Leftist Libertad y Refundación (Libre) party candidate Xiomara Castro de Zelaya won November’s presidential elections in Honduras with 51% of the vote — the highest proportion of votes for a presidential candidate in Honduran history.
Castro will be sworn in as the first woman president of the country on January 27.
Castro defeated right-wing opponent Nasry Asfura with a margin of more than 10% in an election which had a 70% voter turnout.
Her victory marks the end of 12 years of right-wing rule under the National Party of Honduras (PNH) since a United States-backed coup overthrew democratically-elected president Manuel Zelaya in 2009.
Libre won 50 seats in the National Congress and will govern in coalition with the Salvador (Saviour) Party of Honduras (SOH). As part of their agreement to form a coalition, it was agreed that SOH deputy Luis Redondo would be appointed President of the Congress. However, on January 23, 18 rebel Libre deputies, backed by the ruling right-wing parties, broke ranks to appoint their own candidate, Jorge Calix, as Congress president at a private venue.
Castro denounced the move as “traitorous” and refused to recognise Calix’s appointment. Hundreds of Castro’s supporters descended on the National Congress, to hold vigil and defend the new government.
Despite the crisis, Castro will be sworn in as president on January 27, but will do so in front of a judge, not Calix.
Thousands of Castro’s supporters took the streets of the capital Tegucigalpa to celebrate her victory in November. In her victory speech, she paid tribute to those who had lost their lives in the resistance against the coup government.
“I want to send, from the depths of my heart, an enduring salute to our martyrs, who offered their lives so that today our people can have freedom, democracy and justice.”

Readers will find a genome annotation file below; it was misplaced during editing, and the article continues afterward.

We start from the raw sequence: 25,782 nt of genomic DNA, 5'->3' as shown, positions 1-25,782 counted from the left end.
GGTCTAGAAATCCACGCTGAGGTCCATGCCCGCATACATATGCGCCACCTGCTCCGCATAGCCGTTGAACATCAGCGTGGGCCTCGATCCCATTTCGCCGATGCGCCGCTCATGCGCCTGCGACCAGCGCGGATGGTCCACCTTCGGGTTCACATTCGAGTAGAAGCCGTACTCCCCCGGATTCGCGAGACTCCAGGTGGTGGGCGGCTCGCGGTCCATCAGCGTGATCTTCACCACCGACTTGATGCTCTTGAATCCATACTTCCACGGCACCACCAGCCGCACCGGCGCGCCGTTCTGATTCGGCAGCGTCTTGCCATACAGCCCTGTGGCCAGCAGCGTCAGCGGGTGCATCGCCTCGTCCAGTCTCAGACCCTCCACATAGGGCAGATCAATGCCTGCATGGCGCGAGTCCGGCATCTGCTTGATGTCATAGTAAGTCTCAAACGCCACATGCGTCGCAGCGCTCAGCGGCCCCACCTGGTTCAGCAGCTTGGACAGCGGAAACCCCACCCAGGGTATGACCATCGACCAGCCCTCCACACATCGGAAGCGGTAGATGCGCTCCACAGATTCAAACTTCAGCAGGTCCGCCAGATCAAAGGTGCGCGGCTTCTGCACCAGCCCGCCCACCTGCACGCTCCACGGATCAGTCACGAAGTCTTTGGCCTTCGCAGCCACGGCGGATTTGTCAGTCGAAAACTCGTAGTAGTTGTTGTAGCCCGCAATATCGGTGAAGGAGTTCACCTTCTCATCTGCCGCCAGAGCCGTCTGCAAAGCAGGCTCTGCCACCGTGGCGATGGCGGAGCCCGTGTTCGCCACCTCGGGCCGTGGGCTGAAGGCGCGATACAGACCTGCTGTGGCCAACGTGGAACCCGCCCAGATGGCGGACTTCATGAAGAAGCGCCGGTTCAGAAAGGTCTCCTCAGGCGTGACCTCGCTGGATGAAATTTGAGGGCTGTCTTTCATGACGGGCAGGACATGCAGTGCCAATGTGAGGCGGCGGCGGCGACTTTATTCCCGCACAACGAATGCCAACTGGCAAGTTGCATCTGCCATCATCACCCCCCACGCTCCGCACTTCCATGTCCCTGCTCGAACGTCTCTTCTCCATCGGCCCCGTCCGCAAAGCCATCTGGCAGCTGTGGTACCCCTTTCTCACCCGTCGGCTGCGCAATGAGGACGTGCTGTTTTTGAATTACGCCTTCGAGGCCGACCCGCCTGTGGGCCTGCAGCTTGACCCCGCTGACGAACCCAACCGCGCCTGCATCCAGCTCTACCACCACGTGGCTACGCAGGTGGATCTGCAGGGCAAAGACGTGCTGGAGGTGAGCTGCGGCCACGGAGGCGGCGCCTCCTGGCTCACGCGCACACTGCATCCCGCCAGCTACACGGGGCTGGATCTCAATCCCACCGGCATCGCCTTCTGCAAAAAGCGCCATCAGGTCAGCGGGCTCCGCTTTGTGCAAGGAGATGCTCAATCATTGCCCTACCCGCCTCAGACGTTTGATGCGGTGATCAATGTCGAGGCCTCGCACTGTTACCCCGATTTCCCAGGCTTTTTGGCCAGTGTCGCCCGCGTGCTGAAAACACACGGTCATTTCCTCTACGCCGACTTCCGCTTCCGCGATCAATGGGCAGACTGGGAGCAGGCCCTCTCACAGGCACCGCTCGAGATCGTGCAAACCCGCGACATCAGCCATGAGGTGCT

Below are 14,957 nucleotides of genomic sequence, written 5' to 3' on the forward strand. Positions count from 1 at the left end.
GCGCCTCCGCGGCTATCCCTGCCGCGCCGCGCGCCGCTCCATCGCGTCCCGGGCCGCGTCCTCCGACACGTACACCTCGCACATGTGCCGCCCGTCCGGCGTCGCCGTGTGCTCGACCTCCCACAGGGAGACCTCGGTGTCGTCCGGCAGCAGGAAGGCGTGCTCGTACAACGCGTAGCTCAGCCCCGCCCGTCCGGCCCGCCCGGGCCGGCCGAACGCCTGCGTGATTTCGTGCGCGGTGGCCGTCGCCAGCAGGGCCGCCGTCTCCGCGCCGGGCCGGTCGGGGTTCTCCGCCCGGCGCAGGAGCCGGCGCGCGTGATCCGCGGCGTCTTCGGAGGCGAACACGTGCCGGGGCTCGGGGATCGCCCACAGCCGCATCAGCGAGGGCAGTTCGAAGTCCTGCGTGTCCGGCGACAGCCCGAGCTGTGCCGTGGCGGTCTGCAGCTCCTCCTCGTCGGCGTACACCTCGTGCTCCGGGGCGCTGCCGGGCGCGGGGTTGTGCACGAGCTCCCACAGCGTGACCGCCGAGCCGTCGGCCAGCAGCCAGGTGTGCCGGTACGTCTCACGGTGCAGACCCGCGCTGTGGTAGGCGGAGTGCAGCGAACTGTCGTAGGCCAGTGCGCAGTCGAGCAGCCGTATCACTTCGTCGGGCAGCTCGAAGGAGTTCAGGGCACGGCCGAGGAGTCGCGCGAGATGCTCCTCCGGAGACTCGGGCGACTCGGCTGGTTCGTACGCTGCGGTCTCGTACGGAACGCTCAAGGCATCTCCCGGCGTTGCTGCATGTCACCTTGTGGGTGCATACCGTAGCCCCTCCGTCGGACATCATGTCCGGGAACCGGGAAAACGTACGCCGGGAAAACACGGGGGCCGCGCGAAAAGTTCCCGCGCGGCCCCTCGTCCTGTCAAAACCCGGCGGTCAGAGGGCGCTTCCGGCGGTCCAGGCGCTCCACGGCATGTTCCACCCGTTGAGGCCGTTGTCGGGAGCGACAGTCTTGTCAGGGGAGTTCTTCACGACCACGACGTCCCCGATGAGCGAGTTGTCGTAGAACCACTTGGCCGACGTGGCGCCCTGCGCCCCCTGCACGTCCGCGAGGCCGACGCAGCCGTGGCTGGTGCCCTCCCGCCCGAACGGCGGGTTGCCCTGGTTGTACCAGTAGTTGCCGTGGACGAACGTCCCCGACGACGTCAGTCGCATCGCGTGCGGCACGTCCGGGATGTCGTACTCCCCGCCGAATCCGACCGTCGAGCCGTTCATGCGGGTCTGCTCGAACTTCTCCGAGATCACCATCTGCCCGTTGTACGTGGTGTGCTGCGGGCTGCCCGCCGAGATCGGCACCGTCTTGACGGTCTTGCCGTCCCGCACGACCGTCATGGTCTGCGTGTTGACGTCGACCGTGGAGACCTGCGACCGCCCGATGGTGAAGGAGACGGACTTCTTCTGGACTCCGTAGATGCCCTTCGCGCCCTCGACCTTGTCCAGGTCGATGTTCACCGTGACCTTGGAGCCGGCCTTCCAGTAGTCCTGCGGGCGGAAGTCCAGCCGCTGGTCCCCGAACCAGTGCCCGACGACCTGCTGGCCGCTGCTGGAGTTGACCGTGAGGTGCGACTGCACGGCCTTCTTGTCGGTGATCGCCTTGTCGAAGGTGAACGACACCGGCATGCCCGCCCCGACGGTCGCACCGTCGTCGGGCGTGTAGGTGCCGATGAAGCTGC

She emphasised the commitments from the incoming government: “No more death squads! No more corruption! No more drug trafficking and organised crime! … No more poverty and misery in Honduras!”
Libre’s electoral campaign centred on an anti-neoliberal platform, which proposed higher taxes on wealth, increased welfare and incomes, the withdrawal of mining concessions, and changes to Honduras’ restrictive abortion laws.
Castro promised the formation of a constituent assembly to rewrite the Constitution in favour of Indigenous and women’s rights.
Leaders from across Latin America applauded Castro’s victory.
Cuban President Miguel Díaz-Canel Bermúdez expressed his support after Castro’s victory speech. “12 years had to pass after the coup against Manuel Zelaya, so that the Honduran people could achieve this Sunday's overwhelming victory at the polls. Congratulations to the president-elect, Xiomara Castro. Latin America and the Caribbean also celebrate with Honduras,” he tweeted.
Bolivian President Luis Arce tweeted, “With the historic victory of sister Xiomara, Honduras sees the future again with hope, after 12 years of the coup. La Patria Grande revives the unity of our people. Congratulations to the president-elect!”
Days after the election result, Argentine President Alberto Fernández tweeted, “In communication with Xiomara Castro, the first woman president-elect of Honduras, I was able to express my congratulations on the electoral victory. Her message of unity, solidarity and dialogue is a new source of hope for the people of Latin America and the Caribbean.”